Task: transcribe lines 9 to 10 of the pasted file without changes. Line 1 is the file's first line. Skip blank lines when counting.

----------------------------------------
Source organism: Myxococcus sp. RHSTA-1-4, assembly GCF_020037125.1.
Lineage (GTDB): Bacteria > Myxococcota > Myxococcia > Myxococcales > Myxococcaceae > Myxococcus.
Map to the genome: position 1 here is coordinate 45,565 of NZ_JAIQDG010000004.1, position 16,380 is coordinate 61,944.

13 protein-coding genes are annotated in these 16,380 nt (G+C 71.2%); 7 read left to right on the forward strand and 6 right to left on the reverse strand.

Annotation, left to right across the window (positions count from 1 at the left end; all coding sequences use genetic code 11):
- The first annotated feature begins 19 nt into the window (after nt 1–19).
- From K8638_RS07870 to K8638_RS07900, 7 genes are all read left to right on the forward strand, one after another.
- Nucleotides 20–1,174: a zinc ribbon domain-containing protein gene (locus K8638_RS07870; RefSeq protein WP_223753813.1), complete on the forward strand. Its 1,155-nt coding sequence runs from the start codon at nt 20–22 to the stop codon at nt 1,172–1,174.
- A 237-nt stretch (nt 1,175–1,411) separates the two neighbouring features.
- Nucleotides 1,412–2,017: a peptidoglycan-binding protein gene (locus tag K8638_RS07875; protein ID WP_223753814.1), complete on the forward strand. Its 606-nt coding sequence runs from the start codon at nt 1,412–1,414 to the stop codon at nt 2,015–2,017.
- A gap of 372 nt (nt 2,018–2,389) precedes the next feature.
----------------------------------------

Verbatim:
- A 237-nt stretch (nt 1,175–1,411) separates the two neighbouring features.
- Nucleotides 1,412–2,017: a peptidoglycan-binding protein gene (locus tag K8638_RS07875; protein ID WP_223753814.1), complete on the forward strand. Its 606-nt coding sequence runs from the start codon at nt 1,412–1,414 to the stop codon at nt 2,015–2,017.